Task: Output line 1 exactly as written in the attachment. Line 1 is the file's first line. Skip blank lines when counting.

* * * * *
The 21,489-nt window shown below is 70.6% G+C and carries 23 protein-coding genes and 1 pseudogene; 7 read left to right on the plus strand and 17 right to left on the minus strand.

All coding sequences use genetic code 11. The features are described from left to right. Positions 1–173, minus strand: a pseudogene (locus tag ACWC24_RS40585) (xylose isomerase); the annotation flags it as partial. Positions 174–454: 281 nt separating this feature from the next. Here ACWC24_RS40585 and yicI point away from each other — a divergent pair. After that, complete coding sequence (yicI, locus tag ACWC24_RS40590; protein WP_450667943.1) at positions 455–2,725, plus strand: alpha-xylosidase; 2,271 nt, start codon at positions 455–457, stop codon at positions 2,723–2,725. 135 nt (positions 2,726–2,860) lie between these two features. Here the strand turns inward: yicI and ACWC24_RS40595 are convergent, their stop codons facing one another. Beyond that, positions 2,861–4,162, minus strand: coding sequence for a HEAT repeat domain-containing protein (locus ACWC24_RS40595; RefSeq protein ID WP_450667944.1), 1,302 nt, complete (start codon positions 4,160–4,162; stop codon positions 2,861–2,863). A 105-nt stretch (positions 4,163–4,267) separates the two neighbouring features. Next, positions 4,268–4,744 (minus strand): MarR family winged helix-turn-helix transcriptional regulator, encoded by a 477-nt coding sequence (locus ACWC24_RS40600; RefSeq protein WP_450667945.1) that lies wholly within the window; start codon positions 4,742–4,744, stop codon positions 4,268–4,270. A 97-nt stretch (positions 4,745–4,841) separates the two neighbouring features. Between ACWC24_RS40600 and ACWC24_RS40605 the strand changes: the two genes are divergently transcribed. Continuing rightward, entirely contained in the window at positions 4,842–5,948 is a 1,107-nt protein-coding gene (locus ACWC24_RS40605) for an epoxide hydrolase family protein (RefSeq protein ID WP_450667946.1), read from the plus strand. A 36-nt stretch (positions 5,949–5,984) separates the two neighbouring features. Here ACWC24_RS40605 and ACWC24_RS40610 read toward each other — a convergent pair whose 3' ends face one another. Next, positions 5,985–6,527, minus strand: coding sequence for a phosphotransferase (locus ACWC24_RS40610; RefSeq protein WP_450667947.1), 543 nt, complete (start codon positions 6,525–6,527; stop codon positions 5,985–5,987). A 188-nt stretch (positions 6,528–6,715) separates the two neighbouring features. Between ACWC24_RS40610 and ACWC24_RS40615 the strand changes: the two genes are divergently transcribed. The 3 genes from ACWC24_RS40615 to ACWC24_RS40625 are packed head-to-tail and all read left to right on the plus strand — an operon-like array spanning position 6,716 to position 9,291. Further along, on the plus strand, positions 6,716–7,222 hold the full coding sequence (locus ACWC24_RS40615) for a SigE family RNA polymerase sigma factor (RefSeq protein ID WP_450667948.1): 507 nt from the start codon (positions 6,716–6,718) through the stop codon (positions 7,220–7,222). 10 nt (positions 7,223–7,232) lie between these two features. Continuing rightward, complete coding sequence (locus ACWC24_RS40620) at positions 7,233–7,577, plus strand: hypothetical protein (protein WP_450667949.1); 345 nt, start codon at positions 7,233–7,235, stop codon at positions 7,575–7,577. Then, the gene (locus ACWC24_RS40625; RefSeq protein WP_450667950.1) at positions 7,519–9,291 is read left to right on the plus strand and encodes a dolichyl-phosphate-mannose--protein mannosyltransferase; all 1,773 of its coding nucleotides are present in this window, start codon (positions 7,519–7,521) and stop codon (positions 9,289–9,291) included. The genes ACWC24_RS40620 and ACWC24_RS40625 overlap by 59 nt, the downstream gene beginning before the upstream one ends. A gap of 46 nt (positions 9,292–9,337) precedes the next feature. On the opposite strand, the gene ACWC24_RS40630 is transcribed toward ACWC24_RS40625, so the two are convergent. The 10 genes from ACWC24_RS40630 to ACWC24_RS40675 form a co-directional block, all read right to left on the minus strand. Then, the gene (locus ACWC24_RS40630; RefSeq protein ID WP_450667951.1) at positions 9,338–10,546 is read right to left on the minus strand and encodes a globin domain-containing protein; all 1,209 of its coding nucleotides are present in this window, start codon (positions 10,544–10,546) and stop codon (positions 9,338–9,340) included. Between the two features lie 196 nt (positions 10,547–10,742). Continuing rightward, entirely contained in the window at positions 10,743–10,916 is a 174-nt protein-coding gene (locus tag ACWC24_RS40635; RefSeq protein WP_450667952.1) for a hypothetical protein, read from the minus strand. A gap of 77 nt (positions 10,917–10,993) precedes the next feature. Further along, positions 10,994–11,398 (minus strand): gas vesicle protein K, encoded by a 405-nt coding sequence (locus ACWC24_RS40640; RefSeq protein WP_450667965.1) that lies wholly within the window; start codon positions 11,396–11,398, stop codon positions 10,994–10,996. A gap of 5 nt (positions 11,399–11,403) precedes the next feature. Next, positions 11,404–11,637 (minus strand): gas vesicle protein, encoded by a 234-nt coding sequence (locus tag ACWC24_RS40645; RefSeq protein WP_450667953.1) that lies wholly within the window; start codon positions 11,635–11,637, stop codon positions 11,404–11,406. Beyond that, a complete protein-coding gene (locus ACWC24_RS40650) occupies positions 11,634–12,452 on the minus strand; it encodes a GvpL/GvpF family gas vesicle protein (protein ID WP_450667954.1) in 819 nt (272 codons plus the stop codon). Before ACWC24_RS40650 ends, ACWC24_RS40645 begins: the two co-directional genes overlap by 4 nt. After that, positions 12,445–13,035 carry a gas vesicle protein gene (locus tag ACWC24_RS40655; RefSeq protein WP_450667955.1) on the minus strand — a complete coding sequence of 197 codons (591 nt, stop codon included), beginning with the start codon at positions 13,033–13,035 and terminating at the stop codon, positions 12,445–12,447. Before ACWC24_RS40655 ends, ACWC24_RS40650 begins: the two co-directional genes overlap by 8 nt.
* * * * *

The 21,489-nt window shown below is 70.6% G+C and carries 23 protein-coding genes and 1 pseudogene; 7 read left to right on the plus strand and 17 right to left on the minus strand.